Waugh Avenue was named for James E. Waugh, one of seven Washington investors who in 1888 established the railroad suburb of Charlton Heights.¹ Waugh was the most committed to the project in the group. As the Secretary and General Manager of the Charlton Heights Improvement Company, he promoted the place tirelessly in the face of a deflating real estate market. He and a few associates pushed hard to sell properties to District residents, targeting particularly employees in the Treasury Department, where several of the Company’s directors had worked. Prospective buyers were shown around the development and promised a long list of planned improvements – from a first class opera house to a pleasure lake for boating and fishing – which never materialized. More troubling, buyers were asked to sign contracts binding them to monthly payments on lots purchased for which a deed of title was not always given. When the Charlton Heights Improvement Company went out of business in April 1892, law suits promptly piled into the D.C. Supreme Court, alleging fraud and demanding restitution.²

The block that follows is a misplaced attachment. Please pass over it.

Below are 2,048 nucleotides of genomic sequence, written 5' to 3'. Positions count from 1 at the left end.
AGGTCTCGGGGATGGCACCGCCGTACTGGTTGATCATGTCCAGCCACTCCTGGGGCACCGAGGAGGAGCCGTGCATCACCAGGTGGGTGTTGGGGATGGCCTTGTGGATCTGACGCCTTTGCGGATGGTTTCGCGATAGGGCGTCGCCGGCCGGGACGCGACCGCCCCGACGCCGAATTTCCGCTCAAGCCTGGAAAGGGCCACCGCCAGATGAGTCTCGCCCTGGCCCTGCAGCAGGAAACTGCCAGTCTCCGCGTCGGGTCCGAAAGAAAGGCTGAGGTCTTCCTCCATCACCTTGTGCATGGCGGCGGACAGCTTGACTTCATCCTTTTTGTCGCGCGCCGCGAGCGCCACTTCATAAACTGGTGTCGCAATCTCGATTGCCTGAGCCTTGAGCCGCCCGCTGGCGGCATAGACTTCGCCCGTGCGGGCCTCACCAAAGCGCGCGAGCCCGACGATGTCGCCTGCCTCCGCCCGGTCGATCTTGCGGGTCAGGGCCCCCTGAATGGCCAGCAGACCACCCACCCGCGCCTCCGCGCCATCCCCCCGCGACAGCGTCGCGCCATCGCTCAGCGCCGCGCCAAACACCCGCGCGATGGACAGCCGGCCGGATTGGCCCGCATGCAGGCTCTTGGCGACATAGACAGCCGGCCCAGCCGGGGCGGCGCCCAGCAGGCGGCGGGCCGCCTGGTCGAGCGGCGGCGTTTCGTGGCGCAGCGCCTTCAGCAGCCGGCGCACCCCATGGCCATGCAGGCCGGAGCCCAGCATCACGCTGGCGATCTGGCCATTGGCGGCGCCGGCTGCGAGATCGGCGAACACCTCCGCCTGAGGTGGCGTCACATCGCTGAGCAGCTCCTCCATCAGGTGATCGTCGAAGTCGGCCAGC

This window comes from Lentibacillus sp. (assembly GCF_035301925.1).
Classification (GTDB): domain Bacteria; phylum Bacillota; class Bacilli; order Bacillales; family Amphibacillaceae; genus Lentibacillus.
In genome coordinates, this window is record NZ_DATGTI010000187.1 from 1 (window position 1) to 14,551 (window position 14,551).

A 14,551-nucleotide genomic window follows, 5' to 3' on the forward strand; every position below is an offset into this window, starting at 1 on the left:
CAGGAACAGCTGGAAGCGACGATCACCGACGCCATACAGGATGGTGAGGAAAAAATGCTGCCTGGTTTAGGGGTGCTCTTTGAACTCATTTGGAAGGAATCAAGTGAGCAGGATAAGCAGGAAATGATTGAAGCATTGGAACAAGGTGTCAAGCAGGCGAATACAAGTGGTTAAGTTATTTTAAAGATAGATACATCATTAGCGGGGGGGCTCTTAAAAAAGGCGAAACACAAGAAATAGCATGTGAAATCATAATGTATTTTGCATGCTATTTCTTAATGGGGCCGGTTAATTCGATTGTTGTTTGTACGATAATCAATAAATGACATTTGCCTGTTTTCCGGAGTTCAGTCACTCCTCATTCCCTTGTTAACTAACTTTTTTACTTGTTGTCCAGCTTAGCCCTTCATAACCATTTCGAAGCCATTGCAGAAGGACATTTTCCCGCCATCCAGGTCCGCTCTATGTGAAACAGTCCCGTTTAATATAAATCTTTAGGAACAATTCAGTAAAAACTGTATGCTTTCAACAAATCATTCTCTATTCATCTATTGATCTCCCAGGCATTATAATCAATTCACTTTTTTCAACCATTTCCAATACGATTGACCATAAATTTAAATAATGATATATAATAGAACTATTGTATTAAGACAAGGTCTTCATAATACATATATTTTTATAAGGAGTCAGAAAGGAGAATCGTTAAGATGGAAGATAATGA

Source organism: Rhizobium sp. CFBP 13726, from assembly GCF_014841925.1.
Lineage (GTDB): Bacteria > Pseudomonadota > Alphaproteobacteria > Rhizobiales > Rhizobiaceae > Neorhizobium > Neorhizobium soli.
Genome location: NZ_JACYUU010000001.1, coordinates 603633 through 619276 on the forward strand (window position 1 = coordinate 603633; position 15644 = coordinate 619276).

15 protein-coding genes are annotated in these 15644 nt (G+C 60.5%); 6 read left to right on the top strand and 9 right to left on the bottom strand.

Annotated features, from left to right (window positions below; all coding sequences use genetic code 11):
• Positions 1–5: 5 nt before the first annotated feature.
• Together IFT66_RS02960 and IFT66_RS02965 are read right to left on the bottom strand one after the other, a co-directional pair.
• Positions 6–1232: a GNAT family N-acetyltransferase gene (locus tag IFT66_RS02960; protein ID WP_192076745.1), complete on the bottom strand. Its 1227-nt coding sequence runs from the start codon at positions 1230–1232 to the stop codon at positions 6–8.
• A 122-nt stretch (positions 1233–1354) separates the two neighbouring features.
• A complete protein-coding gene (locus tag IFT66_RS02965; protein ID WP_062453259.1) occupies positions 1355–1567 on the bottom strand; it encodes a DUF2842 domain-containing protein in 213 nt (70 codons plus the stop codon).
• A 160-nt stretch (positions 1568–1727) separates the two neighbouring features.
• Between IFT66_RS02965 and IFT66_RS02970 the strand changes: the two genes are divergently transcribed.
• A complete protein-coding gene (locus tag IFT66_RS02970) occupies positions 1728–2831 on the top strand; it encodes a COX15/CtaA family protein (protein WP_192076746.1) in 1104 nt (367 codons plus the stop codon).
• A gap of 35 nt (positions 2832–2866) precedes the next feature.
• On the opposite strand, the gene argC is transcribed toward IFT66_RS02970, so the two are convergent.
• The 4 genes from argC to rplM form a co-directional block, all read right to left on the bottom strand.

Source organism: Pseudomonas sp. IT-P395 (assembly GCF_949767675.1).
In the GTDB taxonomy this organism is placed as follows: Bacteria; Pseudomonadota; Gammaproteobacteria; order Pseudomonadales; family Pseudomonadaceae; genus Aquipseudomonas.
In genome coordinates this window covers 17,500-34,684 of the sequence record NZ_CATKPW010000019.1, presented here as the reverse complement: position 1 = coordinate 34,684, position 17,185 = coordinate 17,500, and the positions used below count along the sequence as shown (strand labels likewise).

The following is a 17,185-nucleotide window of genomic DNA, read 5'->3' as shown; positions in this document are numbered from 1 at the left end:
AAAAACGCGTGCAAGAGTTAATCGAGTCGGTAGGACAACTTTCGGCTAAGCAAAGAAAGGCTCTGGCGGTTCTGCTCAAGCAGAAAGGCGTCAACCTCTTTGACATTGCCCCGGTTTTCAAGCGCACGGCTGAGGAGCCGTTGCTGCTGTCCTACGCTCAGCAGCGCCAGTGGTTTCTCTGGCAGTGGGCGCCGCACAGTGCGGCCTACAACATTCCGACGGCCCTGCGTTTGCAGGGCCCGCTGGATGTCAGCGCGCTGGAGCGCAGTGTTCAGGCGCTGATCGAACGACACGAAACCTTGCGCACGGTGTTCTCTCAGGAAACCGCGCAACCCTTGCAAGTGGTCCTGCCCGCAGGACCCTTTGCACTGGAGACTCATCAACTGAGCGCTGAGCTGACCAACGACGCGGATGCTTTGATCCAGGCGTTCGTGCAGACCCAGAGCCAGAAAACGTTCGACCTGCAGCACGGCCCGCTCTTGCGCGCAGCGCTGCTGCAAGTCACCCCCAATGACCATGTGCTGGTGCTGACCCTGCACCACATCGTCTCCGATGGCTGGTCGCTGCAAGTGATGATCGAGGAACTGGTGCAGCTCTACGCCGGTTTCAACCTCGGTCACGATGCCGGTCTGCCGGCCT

Waugh largely escaped the legal consequences through stalling maneuvers and withholding of documents. But he had gone deeply into debt to buy back a large number of lots from the Charlton Heights Improvement Company upon its dissolution.³ Many of these lots became the property of Jacob Tome, a wealthy Maryland Banker who had financed Waugh’s real estate dealings. Waugh died suddenly of a heart attack in May 1895. Much of his estate was distributed to creditors. In 1896, residents made a fresh start and had the subdivision incorporated as the Town of Berwyn Heights.
¹ “Charlton Heights Improvement Company Articles of Incorporation“, Library of Virginia.
² “Equity Case Files re: lawsuits against Charlton Heights Improvement Company, Charlton Heights Investment & Building Association,” Record Group 21, Entry 69, U.S. National Archives & Records Administration.
³ “Prince George’s County Land Records: JWB Book 22, Pages 44, 53,” Maryland State Archives.